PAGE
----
Sometimes when I open a book of prayers to a random page, the words seem to give an answer to my thoughts. This happened this morning when I read:

"Jesus, I feel within me
a great desire to please you
but, at the same time,
I feel totally uncapable of doing this
without your special light and help,
which I can expect only from you.
Accomplish your will within me-
even in spite of me."

-St. Claude La Columbiere, SJ

Prayer is from the book Hearts on Fire; Praying With the Jesuits
Picture above is by Frederic Venne.


rhymeswithplague said...

An excellent post.

Jesus said, "Except you become as little children, you will in no wise enter into the kingdom of heaven."

In fact, reading all of chapter 18 of Matthew's gospel will tend to put the fear of God into a person.

Loren Christie said...

Good Morning Mr. Brague. Nice to hear from you.

Putz said...

are you talking about me when you say you step back and judge me not???????do you know how far away i am personally from "meeting expectatiopns"i can't even spell decent....or fix a toiliet right....how am i going to be able to progress??????....when i talk in high flowery spiritual terms, i am of course hypothetical, only daydreaming....when children outdo us it makes one want to progreesss backwards like benjamine button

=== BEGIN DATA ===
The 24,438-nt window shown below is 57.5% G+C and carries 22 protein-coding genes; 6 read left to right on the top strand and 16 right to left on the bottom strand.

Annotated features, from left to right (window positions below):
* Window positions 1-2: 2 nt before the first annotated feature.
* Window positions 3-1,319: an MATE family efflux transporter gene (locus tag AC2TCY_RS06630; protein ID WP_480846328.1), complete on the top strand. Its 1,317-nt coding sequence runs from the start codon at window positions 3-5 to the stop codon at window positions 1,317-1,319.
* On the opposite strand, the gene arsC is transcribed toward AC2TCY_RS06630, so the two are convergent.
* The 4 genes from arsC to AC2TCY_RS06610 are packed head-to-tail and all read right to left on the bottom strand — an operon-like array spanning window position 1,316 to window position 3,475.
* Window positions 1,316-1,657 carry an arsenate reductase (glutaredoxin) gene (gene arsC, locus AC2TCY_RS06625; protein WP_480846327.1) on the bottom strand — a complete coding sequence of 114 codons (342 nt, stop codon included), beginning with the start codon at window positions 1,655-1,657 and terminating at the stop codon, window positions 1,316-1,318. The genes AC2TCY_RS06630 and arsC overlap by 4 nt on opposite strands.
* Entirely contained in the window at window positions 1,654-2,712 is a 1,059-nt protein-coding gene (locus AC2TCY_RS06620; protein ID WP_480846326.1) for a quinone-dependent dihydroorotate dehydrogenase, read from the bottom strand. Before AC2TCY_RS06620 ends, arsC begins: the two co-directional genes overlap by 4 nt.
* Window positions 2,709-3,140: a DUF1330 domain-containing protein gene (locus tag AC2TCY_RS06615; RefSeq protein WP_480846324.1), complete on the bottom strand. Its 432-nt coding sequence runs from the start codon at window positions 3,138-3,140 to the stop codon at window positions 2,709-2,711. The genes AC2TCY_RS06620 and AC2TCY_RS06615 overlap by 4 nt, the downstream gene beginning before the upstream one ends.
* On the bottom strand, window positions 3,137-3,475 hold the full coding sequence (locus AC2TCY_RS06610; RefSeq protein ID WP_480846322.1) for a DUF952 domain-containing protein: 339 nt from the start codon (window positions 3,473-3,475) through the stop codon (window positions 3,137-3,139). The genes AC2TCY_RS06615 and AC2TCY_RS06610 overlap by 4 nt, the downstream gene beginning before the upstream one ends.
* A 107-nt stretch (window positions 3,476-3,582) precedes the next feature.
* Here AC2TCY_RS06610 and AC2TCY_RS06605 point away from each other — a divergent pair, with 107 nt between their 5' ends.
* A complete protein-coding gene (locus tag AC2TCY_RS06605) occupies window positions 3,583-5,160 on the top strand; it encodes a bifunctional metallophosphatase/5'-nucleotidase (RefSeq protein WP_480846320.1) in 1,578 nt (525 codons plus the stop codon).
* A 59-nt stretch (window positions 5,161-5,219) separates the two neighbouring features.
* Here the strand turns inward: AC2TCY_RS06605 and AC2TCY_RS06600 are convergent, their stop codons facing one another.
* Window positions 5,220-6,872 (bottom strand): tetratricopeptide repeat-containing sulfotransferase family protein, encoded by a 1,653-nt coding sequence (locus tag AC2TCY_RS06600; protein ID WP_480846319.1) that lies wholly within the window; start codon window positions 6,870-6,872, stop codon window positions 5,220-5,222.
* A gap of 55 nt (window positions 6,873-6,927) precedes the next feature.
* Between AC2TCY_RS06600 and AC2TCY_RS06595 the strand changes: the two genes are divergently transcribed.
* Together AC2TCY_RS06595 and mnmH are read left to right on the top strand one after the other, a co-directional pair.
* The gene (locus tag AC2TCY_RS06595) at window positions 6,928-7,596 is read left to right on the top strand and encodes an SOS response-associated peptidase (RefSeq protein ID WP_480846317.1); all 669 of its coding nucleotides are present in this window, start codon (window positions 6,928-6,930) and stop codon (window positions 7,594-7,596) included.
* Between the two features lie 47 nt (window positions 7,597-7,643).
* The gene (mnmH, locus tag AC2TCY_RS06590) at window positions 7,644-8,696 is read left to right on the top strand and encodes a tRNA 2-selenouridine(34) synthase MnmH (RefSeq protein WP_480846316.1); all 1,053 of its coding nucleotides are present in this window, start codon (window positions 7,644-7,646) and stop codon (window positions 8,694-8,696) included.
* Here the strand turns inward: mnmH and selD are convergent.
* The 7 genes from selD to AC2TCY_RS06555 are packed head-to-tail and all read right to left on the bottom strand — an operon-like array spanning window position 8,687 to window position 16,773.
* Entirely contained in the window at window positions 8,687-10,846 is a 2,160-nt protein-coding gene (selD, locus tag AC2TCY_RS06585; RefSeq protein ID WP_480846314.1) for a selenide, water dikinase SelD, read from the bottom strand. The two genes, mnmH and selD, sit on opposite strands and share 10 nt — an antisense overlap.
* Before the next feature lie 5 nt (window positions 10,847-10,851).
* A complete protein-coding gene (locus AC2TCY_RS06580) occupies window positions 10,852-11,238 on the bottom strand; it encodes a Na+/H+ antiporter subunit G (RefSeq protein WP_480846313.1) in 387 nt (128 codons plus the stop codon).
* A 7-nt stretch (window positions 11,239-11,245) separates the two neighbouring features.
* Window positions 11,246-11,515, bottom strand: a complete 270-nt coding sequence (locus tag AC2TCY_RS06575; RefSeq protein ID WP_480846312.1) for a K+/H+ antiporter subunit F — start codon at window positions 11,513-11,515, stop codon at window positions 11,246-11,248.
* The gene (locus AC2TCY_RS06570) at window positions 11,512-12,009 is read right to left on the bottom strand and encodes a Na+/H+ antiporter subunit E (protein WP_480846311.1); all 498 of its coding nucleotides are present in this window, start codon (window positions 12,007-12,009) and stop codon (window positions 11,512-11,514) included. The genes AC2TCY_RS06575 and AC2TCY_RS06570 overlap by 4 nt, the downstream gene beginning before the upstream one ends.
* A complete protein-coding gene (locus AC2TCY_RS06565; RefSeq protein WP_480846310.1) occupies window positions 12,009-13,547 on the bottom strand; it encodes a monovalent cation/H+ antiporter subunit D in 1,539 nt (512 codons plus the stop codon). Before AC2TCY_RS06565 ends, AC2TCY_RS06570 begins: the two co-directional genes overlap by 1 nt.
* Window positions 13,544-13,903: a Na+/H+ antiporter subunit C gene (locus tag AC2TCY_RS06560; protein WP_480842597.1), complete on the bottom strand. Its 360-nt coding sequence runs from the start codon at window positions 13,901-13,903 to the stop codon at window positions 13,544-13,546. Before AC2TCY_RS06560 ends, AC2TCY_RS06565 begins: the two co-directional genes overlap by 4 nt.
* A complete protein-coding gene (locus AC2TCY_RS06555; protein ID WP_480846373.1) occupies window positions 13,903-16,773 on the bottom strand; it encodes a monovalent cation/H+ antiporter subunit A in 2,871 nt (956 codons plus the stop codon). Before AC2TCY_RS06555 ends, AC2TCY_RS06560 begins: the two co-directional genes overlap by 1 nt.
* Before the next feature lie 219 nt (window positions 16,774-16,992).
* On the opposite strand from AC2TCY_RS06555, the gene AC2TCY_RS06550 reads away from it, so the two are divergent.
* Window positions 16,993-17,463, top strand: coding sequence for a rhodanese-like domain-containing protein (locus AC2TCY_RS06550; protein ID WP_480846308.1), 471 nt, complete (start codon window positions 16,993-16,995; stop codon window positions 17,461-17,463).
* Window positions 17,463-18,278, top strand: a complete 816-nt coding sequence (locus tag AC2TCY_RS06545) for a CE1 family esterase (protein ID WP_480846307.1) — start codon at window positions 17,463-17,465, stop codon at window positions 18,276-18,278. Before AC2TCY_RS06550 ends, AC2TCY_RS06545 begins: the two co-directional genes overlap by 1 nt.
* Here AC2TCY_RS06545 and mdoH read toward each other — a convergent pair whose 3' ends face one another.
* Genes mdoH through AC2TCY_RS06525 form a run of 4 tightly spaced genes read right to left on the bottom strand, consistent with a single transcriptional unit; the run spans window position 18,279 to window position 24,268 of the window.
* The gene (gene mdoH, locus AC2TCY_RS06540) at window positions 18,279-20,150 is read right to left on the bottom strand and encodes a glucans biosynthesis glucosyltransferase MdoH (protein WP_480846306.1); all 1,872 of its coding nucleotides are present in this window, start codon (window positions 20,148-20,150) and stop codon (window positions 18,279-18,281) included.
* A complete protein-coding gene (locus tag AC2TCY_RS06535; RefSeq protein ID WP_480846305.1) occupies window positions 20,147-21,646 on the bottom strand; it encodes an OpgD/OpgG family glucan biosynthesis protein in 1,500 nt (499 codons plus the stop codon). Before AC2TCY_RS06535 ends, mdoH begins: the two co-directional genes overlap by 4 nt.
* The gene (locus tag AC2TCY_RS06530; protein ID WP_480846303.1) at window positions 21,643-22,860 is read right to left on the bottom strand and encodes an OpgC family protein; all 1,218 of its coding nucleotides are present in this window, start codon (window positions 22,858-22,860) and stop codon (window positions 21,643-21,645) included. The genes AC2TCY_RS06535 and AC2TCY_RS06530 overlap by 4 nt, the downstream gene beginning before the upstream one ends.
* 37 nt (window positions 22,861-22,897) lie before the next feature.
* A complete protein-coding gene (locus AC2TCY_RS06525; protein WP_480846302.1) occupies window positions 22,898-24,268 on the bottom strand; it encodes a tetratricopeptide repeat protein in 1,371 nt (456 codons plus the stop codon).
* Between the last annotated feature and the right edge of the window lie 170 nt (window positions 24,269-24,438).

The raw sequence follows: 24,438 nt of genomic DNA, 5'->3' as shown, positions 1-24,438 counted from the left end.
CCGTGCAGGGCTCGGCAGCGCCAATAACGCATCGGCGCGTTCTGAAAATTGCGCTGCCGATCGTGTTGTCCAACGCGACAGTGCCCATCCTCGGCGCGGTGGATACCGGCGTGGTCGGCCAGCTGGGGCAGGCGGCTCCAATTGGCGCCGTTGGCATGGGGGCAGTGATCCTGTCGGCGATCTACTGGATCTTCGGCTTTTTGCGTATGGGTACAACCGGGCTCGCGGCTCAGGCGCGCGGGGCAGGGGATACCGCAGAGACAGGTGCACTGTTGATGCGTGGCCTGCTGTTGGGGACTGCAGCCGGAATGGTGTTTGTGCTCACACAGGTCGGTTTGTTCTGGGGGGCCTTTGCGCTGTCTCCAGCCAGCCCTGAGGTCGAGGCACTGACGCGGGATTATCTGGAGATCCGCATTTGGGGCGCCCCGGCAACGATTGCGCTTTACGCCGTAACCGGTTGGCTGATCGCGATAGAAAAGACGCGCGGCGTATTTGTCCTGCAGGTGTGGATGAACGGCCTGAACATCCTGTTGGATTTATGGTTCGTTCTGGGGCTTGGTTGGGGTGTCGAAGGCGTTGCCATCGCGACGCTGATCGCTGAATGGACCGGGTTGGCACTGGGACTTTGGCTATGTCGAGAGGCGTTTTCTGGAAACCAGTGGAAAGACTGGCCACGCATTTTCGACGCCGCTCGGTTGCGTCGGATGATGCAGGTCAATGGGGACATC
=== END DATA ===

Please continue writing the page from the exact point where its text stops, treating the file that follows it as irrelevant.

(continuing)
Loren Christie said...

No Mr. Putz, I think you are a very nice man. What I am referring to here is an observation that my religion sets the bar very high. I see other Catholics and myself fall miserable short all the time. There are few Catholics that truly live the doctrine of the church, (Many don't even make an effort to understand it!)and there is a lot of pressure to be complacent. In thinking this I have to stop and ask myself- "Who are you to judge other Catholics, anyway."

Also, there are times in my life when I utterly fail to follow Catholic doctrine, although I truly want to adhere to my faith.

Daily Grace said...

What a beautiful and insightful posting! It appears that your spirituality is greater than you credit yourself with. I am so glad I stumbled across your blog today.
God Bless

Loren Christie said...

Dear Daily Grace, Thank you for reading my post. Your comment means a lot to me.

jenX said...

that bright light in children - the one that illuminates christ so early - fades too fast. i'm doing everything in my power to grab hold of that light in my little ones and keep it burning for as long as possible.

Dear Internet Traveler,

Welcome to my writer's blog, started about six years ago for fun. Over time, the writing I have posted has ranged from personal reflection, to Long Island history research, to tall tales for my own amusement, to feature articles for local newspapers. As you can see from topics listed here, I travel in many mental directions in regard to interests. Click on the tabs and labels to explore my strange mind which senses that you may be having a criss-cross day. If so, perhaps this blog will distract you. However, please note that if you tell me my blog is beautiful just to get me to advertise rhinoplasty surgery and cheap drugs from Canada in your comment, I will ask the gods to give you a tail that cannot be concealed.


Loren Christie